310 Higley Hall
102 Higley Hall
last update - 3/16/01
Overview: One of the defining characteristics of life is the capacity for receiving, storing, processing, and sharing information. This is true of the entire range of biological entities, from macromolecules through organisms to populations. For example, the acetylcholine receptor receives information by binding acetylcholine, stores this information by altering its molecular shape, processes this infomation, and shares this information through interaction with other macromolecules. This process leads to a cellular response, the generation of an action potential. At the other end of the spectrum, an individual bird within a feeding flock receives visual information regarding the presence of a predator, stores and processes this information in its brain, and then communicates this information via an auditory signal to other members of the flock. This process results in a behavioral response, the nearly simultaneous escape flight of birds within the flock. Our aim will be to explore the fundamental principles of information and communication, integrating ideas from the entire range of biological systems. We will consider a broad range of organisms, including prokaryotes, fungi, plants, and animals.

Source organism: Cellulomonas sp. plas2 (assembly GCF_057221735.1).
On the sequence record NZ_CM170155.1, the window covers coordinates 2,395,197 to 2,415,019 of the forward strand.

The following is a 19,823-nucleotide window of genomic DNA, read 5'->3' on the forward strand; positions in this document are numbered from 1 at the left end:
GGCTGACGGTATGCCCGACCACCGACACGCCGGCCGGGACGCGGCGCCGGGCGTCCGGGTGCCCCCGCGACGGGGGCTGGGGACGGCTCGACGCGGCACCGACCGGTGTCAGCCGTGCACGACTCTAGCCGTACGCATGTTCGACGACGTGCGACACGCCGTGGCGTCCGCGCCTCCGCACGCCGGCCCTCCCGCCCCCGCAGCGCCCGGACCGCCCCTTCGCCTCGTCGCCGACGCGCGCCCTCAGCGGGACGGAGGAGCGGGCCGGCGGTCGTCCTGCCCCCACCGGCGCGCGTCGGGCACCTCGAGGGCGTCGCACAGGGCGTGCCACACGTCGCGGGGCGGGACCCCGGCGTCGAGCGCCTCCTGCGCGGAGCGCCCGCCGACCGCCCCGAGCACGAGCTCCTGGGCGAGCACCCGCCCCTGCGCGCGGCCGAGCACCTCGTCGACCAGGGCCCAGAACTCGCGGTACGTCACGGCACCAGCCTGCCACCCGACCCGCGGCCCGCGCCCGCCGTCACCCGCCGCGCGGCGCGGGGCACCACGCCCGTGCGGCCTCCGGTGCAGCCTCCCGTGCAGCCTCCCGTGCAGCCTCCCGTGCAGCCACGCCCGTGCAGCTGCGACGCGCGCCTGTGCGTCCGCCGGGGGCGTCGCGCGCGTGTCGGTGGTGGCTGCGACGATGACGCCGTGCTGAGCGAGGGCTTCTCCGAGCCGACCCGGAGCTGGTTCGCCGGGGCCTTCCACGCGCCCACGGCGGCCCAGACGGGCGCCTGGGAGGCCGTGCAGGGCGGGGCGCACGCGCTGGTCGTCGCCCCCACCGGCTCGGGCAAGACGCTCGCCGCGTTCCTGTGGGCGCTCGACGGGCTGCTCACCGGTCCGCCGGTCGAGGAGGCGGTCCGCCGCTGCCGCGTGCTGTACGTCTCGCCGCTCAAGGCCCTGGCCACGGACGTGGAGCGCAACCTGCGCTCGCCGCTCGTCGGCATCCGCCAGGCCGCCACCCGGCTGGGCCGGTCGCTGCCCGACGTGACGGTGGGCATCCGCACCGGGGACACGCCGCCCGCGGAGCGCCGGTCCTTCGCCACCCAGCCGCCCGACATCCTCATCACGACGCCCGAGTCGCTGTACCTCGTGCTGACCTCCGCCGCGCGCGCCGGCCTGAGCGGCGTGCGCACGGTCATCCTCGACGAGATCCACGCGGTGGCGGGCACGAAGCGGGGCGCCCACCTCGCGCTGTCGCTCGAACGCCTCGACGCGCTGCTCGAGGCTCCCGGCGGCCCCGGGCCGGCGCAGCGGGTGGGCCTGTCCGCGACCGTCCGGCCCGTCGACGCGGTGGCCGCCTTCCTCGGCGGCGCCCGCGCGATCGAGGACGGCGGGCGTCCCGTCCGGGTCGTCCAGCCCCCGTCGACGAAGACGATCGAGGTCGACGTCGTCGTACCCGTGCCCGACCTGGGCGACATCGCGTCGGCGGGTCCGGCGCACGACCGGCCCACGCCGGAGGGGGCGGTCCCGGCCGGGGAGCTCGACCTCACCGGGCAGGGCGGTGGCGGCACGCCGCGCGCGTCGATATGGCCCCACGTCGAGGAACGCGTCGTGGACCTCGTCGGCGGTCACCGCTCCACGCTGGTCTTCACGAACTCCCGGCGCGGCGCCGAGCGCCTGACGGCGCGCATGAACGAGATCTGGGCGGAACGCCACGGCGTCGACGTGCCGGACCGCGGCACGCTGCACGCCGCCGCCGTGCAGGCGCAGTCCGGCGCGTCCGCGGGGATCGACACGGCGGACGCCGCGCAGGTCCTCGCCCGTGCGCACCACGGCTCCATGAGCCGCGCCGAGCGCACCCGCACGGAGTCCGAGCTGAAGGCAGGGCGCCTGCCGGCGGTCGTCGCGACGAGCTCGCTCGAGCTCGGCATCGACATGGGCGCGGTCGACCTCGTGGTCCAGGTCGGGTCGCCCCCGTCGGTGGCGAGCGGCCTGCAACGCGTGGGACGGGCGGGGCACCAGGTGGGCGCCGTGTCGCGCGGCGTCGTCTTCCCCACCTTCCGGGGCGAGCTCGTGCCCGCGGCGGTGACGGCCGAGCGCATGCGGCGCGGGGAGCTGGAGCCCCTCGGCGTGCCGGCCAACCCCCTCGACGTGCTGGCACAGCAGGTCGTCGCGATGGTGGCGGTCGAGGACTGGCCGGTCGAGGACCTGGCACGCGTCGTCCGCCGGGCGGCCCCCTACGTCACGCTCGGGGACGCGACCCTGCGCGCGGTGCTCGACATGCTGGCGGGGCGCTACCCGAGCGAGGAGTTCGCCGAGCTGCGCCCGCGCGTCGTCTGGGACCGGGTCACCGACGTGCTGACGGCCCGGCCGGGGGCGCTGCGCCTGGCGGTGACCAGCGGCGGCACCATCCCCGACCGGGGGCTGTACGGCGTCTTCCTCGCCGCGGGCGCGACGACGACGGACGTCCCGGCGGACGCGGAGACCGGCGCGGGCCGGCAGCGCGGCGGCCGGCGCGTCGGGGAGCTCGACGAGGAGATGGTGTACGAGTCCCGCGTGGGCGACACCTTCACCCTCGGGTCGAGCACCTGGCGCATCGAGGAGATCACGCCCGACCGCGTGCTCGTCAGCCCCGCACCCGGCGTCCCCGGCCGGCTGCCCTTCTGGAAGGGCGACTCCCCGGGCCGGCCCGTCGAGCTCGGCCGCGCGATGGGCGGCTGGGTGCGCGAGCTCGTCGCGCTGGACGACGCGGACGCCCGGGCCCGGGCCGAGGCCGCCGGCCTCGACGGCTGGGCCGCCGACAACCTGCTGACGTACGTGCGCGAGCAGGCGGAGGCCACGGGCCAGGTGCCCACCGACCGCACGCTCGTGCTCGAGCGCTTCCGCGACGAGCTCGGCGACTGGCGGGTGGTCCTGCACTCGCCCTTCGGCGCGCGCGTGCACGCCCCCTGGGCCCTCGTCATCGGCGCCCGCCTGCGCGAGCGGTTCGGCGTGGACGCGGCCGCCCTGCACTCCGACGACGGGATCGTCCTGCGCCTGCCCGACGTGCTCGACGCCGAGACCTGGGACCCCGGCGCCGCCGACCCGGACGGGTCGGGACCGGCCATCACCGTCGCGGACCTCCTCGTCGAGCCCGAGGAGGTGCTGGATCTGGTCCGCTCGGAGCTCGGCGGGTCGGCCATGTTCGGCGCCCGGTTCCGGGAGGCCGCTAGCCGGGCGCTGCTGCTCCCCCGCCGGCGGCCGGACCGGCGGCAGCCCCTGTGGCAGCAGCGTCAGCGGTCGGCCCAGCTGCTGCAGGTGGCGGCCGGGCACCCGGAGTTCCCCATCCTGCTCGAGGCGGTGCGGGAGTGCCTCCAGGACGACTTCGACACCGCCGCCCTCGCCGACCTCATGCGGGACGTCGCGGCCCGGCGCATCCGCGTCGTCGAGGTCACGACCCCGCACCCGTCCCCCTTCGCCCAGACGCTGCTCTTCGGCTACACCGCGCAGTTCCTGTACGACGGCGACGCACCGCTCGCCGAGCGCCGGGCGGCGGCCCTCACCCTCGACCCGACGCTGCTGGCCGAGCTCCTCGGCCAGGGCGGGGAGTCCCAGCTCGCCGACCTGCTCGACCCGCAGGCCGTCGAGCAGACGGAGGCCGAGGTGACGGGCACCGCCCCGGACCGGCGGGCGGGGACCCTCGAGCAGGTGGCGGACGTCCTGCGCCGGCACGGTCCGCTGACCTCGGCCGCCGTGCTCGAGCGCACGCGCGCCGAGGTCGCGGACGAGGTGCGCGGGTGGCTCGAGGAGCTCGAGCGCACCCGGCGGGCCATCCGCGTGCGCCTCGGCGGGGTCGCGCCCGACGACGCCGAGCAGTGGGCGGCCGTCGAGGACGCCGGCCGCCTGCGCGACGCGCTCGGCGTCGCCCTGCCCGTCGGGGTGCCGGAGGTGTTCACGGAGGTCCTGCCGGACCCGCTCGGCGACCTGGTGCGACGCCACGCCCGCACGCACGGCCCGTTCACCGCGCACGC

This senior-level seminar class
will rely heavily on the primary literature. Students will orally
present and critique relevant papers. A synthetic paper (12-15
pages) will be the major course assignment. Some class time will
be devoted to "workshop" sessions where students will provide peer review
on each otherís work.
Topics: Students will contribute to the selection of topics to be addressed in this course. Some general areas to be considered include
Text and reading: In addition to primary literature, we will use two texts for this class:
Paper: One 12-15 page paper will be assigned, with several drafts due throughout the semester. In addition, some class time will be devoted to "workshop" sessions where students will provide peer review on each otherís work.
Grading: You are entitled to know how you are doing at any point in the class. Please see us if you are concerned about where you currently stand in this class.
Leading class discussions = 20%
Weekly response papers = 20%
Participation = 25%
Paper = 30%
Oral presentation of paper = 5%
Academic honesty: This class will follow the official Kenyon College position on academic honesty.
at any time, you feel that you do not have the proper background to understand
the material that is being presented, please let me know. If you have a
disability and therefore may have need for some type of accommodation(s)
in order to participate fully in this class, please feel free to discuss
your concerns in private with me and also self identify yourself to Erin
Salva, Coordinator of Disability Services at PBX 5453 or via e-mail at
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